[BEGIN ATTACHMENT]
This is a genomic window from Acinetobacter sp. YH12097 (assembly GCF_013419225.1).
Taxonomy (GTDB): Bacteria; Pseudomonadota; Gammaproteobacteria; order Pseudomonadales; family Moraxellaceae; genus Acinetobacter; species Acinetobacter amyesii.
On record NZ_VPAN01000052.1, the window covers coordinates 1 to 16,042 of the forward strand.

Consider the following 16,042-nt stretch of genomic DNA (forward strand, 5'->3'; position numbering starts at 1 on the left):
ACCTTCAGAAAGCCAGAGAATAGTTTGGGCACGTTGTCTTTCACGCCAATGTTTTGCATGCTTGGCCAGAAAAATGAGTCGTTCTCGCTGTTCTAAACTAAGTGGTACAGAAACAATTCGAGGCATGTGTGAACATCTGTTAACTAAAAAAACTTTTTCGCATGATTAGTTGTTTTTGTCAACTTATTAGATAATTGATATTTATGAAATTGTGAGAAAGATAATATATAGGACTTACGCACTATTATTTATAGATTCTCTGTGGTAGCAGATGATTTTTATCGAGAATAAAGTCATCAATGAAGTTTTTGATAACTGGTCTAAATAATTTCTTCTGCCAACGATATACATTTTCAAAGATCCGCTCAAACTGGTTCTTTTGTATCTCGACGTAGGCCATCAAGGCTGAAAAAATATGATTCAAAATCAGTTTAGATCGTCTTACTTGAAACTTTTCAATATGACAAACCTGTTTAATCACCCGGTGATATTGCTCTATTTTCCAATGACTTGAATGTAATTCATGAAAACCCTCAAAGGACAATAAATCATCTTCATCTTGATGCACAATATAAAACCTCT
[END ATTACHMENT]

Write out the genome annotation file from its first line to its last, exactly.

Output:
This is a genomic window from Acinetobacter sp. YH12097 (assembly GCF_013419225.1).
Taxonomy (GTDB): Bacteria; Pseudomonadota; Gammaproteobacteria; order Pseudomonadales; family Moraxellaceae; genus Acinetobacter; species Acinetobacter amyesii.
On record NZ_VPAN01000052.1, the window covers coordinates 1 to 16,042 of the forward strand.

Consider the following 16,042-nt stretch of genomic DNA (forward strand, 5'->3'; position numbering starts at 1 on the left):
ACCTTCAGAAAGCCAGAGAATAGTTTGGGCACGTTGTCTTTCACGCCAATGTTTTGCATGCTTGGCCAGAAAAATGAGTCGTTCTCGCTGTTCTAAACTAAGTGGTACAGAAACAATTCGAGGCATGTGTGAACATCTGTTAACTAAAAAAACTTTTTCGCATGATTAGTTGTTTTTGTCAACTTATTAGATAATTGATATTTATGAAATTGTGAGAAAGATAATATATAGGACTTACGCACTATTATTTATAGATTCTCTGTGGTAGCAGATGATTTTTATCGAGAATAAAGTCATCAATGAAGTTTTTGATAACTGGTCTAAATAATTTCTTCTGCCAACGATATACATTTTCAAAGATCCGCTCAAACTGGTTCTTTTGTATCTCGACGTAGGCCATCAAGGCTGAAAAAATATGATTCAAAATCAGTTTAGATCGTCTTACTTGAAACTTTTCAATATGACAAACCTGTTTAATCACCCGGTGATATTGCTCTATTTTCCAATGACTTGAATGTAATTCATGAAAACCCTCAAAGGACAATAAATCATCTTCATCTTGATGCACAATATAAAACCTCT